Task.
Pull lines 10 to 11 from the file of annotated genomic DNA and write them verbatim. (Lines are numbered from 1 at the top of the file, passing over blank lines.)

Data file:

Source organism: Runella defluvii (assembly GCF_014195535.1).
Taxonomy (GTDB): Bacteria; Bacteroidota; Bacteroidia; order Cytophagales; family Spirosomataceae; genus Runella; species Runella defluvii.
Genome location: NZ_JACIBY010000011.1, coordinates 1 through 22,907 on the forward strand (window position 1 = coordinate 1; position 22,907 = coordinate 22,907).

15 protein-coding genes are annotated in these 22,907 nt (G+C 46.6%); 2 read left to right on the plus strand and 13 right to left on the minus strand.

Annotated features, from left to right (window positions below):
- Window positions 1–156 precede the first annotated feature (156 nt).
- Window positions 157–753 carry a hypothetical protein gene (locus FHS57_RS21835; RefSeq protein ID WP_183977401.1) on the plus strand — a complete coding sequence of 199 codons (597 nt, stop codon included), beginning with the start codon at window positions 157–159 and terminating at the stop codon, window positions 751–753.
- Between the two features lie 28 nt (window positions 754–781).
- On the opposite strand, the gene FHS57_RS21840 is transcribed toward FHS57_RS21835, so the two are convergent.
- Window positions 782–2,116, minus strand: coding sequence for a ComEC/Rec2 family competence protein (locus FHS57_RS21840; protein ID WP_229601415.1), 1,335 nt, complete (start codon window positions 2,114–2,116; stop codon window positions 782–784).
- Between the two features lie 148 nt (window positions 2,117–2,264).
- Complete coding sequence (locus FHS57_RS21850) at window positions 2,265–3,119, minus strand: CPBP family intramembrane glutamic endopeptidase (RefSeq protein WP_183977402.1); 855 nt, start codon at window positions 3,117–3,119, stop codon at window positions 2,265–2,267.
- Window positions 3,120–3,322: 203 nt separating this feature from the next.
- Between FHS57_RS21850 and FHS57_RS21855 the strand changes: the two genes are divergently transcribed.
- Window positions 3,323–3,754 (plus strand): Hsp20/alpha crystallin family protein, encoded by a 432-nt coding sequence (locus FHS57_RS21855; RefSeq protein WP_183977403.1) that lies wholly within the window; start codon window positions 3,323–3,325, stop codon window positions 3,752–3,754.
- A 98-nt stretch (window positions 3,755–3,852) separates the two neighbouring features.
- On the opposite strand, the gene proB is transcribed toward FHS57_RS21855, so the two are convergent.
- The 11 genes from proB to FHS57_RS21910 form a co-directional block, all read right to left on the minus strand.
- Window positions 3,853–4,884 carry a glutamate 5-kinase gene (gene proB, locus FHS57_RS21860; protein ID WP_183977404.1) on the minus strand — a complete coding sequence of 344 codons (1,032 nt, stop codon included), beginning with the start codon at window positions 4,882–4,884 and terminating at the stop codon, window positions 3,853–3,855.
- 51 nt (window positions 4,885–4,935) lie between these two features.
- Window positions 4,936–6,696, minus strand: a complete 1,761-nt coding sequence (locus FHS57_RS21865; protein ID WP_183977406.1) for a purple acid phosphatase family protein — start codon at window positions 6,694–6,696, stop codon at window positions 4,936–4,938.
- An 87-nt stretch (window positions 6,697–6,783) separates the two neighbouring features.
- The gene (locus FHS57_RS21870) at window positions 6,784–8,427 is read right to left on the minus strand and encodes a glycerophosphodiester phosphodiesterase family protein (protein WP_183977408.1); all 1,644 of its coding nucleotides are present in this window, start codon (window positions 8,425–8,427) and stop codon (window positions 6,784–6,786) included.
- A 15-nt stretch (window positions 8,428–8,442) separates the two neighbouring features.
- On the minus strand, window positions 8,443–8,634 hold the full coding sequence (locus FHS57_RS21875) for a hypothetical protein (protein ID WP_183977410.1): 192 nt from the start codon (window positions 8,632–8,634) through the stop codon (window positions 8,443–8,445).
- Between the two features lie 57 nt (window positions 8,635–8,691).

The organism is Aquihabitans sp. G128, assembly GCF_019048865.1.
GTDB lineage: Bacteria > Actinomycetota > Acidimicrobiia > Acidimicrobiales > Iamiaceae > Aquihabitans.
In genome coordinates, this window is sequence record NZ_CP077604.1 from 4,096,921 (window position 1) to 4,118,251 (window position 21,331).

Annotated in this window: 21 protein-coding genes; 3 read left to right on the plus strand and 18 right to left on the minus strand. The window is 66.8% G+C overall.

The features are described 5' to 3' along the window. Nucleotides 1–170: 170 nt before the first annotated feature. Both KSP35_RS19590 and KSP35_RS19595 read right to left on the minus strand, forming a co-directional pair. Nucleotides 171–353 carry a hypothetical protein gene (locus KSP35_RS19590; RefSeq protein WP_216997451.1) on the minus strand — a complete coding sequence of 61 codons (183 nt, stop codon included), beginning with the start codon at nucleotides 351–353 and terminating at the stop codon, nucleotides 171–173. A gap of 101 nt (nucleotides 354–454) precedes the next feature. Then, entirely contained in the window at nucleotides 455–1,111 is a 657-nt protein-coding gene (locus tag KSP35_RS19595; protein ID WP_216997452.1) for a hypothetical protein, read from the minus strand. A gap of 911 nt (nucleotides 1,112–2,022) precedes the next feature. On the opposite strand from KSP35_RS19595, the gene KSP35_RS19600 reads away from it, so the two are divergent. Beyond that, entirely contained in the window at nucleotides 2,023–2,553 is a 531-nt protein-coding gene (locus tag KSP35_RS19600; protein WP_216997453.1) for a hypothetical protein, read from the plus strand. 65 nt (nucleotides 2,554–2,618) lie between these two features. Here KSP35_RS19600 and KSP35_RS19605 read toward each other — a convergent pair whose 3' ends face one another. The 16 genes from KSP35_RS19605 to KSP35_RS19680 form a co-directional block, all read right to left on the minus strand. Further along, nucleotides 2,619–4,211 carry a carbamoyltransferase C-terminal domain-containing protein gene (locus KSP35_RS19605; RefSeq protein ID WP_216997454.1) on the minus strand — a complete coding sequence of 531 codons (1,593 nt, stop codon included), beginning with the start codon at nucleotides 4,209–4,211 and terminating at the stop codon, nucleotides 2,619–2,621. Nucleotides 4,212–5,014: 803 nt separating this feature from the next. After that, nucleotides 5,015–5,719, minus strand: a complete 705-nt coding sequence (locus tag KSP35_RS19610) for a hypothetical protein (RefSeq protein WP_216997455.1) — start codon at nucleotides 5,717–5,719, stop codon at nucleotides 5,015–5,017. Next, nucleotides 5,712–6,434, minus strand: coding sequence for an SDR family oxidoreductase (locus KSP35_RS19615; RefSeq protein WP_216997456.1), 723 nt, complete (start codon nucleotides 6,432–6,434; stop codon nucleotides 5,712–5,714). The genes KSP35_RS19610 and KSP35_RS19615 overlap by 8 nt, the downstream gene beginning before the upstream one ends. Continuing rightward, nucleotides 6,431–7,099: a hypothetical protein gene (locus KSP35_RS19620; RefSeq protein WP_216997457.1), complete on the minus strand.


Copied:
- Window positions 782–2,116, minus strand: coding sequence for a ComEC/Rec2 family competence protein (locus FHS57_RS21840; protein ID WP_229601415.1), 1,335 nt, complete (start codon window positions 2,114–2,116; stop codon window positions 782–784).
- Between the two features lie 148 nt (window positions 2,117–2,264).